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Senior Citizen's Guide

Don't Miss Out on Prescription Drug Savings This Year
May 15 Is Fast Approaching

If you're eligible for Medicare, don't miss out on a new prescription drug benefit that will be a boon to millions of Americans.* The May 15 enrollment deadline is fast approaching for enrollment in a Medicare prescription drug plan. If you miss it, you'll lose out on a chance to save money on your medications this year. You won't be eligible to enroll in a plan until the next open enrollment period in November for coverage that won't start until January 1, 2007. You may also be subject to late enrollment penalty fees.

Don't hesitate in getting what you deserve. You may be entitled to prescription drug benefits and immediate cost savings that went into effect January 1, 2006. Ninety-one percent of all senior citizens rely on prescription drugs on a regular basis but until now, Medicare typically didn't cover the cost. Under the new program, known as Medicare Part D, seniors and others eligible for Medicare can purchase private policies from insurance companies and save money. The federal government is subsidizing and regulating this coverage to help cover costs and ensure certain standards are met.

Immediate cost relief: Drug prices have outpaced inflation. The cost of prescription drugs has increased on average by 8.3 percent annually since 1994. In comparison, the new Medicare Part D plan will bring immediate relief to millions of older Americans and others who have no drug coverage or who are paying too much for their prescriptions. The Congressional Budget Office expects that on average, participants in the new plan will spend 37 percent less than they were spending annually before. Savings may be even higher. For example, Jack Winans of Chicago expects to save 50 percent on his medications now that he has been a member of a Medicare prescription drug plan since January 1. "Medicare Part D is confusing for those who haven't yet signed up, but once the deed is done, the savings are extraordinarily substantial and getting those savings are as easy as presenting your Medicare Rx prescription card to any participating local pharmacy," Jack says.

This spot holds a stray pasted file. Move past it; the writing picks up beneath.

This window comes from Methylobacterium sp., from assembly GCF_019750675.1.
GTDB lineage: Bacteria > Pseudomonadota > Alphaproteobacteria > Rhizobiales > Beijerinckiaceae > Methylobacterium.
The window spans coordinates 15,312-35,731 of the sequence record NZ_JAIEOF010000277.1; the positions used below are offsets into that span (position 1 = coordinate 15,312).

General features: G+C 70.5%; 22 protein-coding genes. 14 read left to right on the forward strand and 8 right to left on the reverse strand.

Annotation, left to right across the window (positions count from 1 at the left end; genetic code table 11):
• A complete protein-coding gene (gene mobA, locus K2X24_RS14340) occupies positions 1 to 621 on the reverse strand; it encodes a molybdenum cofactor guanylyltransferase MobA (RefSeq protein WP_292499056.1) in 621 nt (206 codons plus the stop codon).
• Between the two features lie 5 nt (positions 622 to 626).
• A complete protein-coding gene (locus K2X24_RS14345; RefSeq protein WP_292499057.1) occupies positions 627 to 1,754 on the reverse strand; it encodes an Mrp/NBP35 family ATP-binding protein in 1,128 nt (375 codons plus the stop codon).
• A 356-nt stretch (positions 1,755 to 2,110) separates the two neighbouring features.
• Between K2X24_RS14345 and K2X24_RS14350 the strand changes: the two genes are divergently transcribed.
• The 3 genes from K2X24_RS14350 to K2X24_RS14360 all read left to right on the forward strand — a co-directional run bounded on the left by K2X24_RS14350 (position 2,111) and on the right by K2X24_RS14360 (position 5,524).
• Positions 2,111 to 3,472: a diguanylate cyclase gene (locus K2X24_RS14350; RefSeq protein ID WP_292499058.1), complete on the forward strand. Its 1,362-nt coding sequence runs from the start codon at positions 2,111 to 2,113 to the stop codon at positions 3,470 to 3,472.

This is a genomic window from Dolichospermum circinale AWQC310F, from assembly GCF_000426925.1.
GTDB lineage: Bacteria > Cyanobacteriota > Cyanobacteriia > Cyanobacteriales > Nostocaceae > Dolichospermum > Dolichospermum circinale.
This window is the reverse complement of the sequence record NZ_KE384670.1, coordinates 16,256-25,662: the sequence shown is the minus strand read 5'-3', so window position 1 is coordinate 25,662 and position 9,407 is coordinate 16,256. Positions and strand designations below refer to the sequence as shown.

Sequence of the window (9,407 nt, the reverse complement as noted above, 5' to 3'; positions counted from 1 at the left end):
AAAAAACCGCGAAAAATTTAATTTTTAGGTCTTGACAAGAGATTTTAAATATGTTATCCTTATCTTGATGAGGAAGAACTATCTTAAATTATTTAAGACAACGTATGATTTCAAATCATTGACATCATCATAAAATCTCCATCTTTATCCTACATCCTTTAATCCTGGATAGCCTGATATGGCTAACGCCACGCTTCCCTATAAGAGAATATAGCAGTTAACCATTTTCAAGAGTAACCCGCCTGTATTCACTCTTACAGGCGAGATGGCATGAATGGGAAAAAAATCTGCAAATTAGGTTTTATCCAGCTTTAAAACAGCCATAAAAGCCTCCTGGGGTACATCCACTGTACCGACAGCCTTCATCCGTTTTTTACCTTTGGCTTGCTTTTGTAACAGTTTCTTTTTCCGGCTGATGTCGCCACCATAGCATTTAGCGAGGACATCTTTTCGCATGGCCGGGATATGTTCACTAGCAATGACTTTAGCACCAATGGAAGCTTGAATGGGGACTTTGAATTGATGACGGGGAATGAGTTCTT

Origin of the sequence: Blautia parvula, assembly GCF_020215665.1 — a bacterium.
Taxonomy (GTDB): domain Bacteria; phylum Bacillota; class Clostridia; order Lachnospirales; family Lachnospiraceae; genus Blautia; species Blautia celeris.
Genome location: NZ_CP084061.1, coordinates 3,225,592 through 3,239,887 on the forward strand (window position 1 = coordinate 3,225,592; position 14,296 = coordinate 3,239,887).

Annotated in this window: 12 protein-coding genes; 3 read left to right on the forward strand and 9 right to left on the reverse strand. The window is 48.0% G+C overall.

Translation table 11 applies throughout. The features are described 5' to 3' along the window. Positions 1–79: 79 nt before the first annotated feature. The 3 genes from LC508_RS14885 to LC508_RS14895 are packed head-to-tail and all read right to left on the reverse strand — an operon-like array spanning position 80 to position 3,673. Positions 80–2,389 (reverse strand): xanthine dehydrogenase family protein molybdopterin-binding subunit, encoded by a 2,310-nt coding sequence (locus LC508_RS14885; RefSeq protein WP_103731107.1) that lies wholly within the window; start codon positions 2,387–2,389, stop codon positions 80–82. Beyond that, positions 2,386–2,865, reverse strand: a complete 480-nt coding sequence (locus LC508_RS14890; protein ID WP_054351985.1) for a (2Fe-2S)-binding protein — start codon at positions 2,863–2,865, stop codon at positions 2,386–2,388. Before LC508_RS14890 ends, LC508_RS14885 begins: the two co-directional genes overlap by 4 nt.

What kind of drug plan is available? Medicare beneficiaries who don't already have drug coverage can supplement their traditional Medicare plans with a stand-alone policy purchased through an independent insurance company.

How do the Medicare prescription plans work? Beneficiaries pay a monthly premium and may pay an annual deductible. Most drug plans will pay for roughly 75 percent of prescription costs between a $250 deductible and $2,250. Once beneficiaries reach the $2,250 level, they may be responsible for paying 100 percent of their drug costs up to $5,100, when the drug plan kicks back in and covers 95 percent of total costs. There are some plans available that provide continuous coverage so there is no coverage gap for this period of time.

Not sure if you need the new drug benefit? Here are a couple of things to ask yourself:

What do people say who have already signed up? Researchers at America's Health Insurance Plans, Washington, found in a recent survey that two thirds of seniors say the prescription benefits were worth their time and effort in evaluating the various drug plans. Eighty five percent say they had no problem using their new benefit, and 60 percent say they are already saving money in the new program.

How to get started: First, make a list of all the prescription drugs you take and how much they currently cost you every year. Next, if you or a caregiver has access to a computer, go to the Medicare web site at and click on the "plan finder tool." This tool is based on your zip code and will tell you which plans in your area cover your drugs and what your costs would be.

For those without a computer or who would rather speak with someone, call the toll-free number for Medicare at 1-800-MEDICARE, specify ''enrollment'' on the voice-mail prompt, and tell the customer service representative about the drugs you take and where you live.

Another important resource is the Social Security Administration. Seniors and others eligible for Medicare who have a low income may be eligible for a subsidy to help cover their drug costs. Visit or call 1-800-772-1213 for more information and an aid application.

What should you consider in choosing a plan? Here is what to ask yourself when looking for a Part D policy:

Why put off a decision? According to an editorial in the New York Times, the new program is an important new benefit – a vital step bringing Medicare into the modern era. The most important target population—the millions of Americans who previously had no drug coverage and the minority who have enormously high drug costs—should find the new program a boon.*

If you miss this year's May 15 deadline, you'll miss out on drug coverage for 2006. And you may have to pay a penalty for signing up late in addition to your regular premiums. Don't lose out on this important prescription drug benefit.

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